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Association between sleep duration and body size differs among three Hispanic groups.

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AMERICAN JOURNAL OF HUMAN BIOLOGY 23:138–141 (2011)
Short Report
Association Between Sleep Duration and Body Size Differs Among Three
Hispanic Groups
KRISTEN L. KNUTSON*
Department of Medicine, University of Chicago, Chicago, Illinois 60637
Objectives: Although numerous studies have reported negative associations between sleep duration and body size,
no studies of this association have focused on Hispanic groups, which was the goal of this work.
Methods: Data are from adults in the 1982–1984 Hispanic Health and Nutrition Examination Survey (HHANES),
which enrolled Cuban-Americans, Mexican-Americans, and Puerto Ricans. HHANES included self-reported sleep duration and several anthropometric measures. Principle component analysis extracted a single variable to represent body
size. Linear regression models stratified by Hispanic group predicted body size from sleep duration adjusting for age,
sex, education, income, marital status, household size, and acculturation.
Results: Average age was 36–44 years and 52–64% were women. Average sleep duration was 7.3–7.7 h. Shorter sleep
duration was associated with larger body size in Mexican-Americans only. The regression coefficient indicated that on
average a Mexican-American adult who reported sleeping for 4 h would have a body size that was larger by 0.12 times
the standard deviation for body size than a Mexican-American adult reporting 8 h of sleep (all other covariates being
equal). This effect was similar to the effect of 10 years of age, which would be associated with an increase in body size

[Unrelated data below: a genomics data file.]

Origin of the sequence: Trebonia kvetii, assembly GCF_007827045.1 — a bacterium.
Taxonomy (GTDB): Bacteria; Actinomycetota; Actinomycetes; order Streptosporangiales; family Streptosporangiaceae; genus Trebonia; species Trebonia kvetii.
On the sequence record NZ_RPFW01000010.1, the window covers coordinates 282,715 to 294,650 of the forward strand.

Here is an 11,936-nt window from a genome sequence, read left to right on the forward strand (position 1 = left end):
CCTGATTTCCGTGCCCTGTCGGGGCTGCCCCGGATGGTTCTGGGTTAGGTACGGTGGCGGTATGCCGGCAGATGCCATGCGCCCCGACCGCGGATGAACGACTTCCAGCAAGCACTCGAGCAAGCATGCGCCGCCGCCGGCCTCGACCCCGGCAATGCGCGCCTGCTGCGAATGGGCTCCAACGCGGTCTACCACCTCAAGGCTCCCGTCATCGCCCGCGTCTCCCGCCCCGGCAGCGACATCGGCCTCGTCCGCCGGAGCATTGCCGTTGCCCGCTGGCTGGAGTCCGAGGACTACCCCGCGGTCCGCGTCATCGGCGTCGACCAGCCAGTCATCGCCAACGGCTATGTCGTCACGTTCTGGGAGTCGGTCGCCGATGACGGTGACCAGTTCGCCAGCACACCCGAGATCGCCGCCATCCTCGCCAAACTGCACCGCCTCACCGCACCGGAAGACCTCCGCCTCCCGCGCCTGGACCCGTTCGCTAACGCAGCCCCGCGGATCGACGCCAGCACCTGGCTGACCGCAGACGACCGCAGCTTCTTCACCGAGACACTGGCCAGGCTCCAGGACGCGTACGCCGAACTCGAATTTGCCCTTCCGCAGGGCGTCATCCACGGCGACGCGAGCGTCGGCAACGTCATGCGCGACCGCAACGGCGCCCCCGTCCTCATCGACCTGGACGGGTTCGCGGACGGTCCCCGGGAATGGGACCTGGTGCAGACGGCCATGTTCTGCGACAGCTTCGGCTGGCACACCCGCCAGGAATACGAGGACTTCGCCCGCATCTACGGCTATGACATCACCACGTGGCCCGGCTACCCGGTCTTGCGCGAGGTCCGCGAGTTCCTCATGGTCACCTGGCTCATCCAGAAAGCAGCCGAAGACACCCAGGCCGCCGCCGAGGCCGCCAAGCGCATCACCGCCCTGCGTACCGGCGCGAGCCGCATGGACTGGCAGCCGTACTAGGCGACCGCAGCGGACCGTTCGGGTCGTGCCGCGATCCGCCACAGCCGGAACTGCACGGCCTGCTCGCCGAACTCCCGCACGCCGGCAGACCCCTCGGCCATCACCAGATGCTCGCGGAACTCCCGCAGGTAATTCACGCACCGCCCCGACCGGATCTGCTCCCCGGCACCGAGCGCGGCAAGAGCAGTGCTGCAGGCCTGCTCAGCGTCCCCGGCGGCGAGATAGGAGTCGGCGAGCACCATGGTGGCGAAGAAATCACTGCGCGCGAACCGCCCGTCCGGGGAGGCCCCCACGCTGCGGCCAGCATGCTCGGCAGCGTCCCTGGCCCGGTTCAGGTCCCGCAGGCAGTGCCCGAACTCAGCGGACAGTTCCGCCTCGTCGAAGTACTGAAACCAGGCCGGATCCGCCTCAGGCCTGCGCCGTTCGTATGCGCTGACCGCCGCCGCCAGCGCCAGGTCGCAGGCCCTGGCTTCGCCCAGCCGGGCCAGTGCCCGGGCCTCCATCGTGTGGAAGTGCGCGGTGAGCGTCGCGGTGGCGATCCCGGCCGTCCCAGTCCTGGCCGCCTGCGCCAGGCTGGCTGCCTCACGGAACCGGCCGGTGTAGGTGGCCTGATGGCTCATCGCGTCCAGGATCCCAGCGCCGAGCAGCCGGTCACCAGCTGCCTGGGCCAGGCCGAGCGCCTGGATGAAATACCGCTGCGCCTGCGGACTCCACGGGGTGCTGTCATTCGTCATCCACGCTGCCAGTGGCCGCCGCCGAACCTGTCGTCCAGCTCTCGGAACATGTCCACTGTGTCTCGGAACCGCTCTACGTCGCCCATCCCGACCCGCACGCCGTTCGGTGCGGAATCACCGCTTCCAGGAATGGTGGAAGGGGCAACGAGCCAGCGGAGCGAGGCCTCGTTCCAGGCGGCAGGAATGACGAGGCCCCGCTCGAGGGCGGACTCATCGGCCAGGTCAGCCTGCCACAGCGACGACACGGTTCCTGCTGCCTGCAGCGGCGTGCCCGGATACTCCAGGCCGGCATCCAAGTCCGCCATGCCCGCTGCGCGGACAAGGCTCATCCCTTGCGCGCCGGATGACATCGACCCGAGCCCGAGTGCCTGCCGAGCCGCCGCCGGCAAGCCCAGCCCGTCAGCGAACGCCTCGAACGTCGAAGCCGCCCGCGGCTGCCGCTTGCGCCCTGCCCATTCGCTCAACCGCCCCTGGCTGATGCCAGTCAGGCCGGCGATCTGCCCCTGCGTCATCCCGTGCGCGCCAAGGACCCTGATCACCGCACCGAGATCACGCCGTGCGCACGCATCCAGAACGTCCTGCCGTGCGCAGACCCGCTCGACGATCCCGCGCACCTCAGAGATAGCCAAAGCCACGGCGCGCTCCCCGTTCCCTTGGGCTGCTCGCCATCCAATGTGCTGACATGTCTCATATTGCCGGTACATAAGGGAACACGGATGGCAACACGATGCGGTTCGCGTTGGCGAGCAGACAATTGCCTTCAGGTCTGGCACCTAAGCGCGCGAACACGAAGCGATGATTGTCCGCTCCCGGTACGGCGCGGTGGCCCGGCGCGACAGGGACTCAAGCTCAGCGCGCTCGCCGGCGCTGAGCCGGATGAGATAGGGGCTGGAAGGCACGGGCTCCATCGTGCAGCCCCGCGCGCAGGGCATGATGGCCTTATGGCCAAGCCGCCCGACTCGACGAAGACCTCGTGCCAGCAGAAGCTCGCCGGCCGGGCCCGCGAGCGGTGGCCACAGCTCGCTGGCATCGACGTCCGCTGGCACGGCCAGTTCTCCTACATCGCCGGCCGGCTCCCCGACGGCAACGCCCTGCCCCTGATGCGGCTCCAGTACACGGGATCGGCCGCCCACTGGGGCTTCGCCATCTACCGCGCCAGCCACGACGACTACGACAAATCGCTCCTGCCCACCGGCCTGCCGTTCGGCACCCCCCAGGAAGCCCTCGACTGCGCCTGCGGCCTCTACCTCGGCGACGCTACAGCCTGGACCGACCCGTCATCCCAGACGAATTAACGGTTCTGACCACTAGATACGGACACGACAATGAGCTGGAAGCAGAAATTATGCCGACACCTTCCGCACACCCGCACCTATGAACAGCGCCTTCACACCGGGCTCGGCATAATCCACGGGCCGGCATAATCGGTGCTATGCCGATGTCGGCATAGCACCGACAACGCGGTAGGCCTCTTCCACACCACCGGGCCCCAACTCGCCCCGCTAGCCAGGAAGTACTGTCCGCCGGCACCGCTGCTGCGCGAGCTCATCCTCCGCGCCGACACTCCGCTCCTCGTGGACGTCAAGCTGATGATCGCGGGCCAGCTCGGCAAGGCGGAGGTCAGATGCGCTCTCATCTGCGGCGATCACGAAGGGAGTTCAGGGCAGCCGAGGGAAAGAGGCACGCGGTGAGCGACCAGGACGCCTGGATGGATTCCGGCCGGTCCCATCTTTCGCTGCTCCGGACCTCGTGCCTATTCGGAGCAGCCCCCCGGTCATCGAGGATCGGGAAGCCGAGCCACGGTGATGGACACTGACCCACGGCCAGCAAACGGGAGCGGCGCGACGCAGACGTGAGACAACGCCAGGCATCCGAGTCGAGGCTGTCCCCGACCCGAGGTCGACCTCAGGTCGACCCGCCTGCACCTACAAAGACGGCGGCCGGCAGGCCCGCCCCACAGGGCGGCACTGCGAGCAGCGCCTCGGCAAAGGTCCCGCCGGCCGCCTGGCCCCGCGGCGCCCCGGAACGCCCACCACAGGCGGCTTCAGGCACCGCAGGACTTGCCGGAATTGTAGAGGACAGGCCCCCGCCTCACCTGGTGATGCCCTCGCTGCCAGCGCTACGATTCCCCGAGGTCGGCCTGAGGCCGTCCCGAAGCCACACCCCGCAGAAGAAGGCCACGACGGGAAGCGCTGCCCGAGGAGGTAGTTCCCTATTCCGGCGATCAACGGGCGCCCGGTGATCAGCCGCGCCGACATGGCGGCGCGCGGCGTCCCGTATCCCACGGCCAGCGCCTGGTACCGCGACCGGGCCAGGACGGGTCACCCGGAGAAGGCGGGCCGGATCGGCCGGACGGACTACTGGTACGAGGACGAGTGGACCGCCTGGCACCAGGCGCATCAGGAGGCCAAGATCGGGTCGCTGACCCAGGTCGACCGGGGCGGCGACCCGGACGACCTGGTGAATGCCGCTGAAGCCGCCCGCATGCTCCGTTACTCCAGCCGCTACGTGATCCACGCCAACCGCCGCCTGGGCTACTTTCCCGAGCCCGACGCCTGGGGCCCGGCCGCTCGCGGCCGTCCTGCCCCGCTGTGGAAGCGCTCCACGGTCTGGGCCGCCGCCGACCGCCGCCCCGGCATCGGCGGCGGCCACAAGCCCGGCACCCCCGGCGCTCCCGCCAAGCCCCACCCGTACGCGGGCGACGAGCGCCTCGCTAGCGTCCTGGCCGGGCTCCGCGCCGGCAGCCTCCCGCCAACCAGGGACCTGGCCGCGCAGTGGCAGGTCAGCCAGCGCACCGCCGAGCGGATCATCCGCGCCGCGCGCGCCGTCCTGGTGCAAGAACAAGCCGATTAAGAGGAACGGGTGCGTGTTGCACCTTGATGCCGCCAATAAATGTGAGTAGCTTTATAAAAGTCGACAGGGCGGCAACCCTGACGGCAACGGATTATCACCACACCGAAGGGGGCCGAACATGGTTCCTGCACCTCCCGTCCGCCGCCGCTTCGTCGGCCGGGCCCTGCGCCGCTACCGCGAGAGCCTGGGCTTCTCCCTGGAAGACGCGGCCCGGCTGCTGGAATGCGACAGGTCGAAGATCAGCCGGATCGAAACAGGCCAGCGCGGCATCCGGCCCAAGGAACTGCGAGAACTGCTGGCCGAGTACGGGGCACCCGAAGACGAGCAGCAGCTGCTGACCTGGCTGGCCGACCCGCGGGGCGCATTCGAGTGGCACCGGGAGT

by 0.10 times the standard deviation of body size.
Conclusions: These results underscore the importance of examining factors associated with obesity in different ethnic groups. It may be inappropriate to combine different Hispanic ethnicities together. Am. J. Hum. Biol. 23:138–141,
2011.
' 2010 Wiley-Liss, Inc.
The prevalence of obesity in the United States has more
than doubled in the last 30 years. The obesity epidemic, however, has been more extensive among minority groups than
among non-Hispanic whites (Anonymous, 2009). For example, obesity rates are higher in Mexican-Americans (36.8%)
compared to whites (30%) (Ogden et al., 2006). This disparity
in obesity is not a recent phenomenon. In 1976–1980, rates of
obesity were higher in Mexican-Americans (20.6%) than in
non-Hispanic whites (13.4%) (Flegal et al., 1998). Obesity is a
major risk factor for type 2 diabetes, cardiovascular disease,
and some cancers, all of which are associated with shorter
life expectancy, reduced quality of life, and increased economic burden (Ettaro et al., 2004; Franco et al., 2007; Solomon and Manson, 1997; Wolf and Colditz, 1998). As such,
much effort has been dedicated to determining risk factors
for obesity and potential interventions to reduce obesity rates.
One potential novel risk factor may be short sleep duration.
Sleep duration has been associated with obesity in over 60
published articles. These studies have reported negative associations between self-reported sleep duration and body size,
particularly, body mass index (BMI) (see Knutson, 2010 for a
review). The majority of these studies combined different
racial and ethnic groups and did not examine the association
between sleep and body size for each ethnic group separately.
Furthermore, few published studies have provided data on
the sleep characteristics of Hispanic groups (Loredo et al.,
2010). Given the large disparities in obesity risk between
non-Hispanic whites and Hispanic groups, it is important to
determine the risk factors for obesity among Hispanic groups
specifically. The aim of this work was to examine the relationship between self-reported sleep duration and body size in
three Hispanic groups: Cuban-Americans, Mexican-Americans, and Puerto-Ricans. These data are from 1982 to 1984,
which precedes the current ‘‘obesity epidemic’’ but not the
ethnic disparity in obesity prevalence.
C 2010
V
Wiley-Liss, Inc.
METHODS
Sample
This analysis used data from the Hispanic Health and
Nutrition Examination Survey (HHANES) [1985; U.S.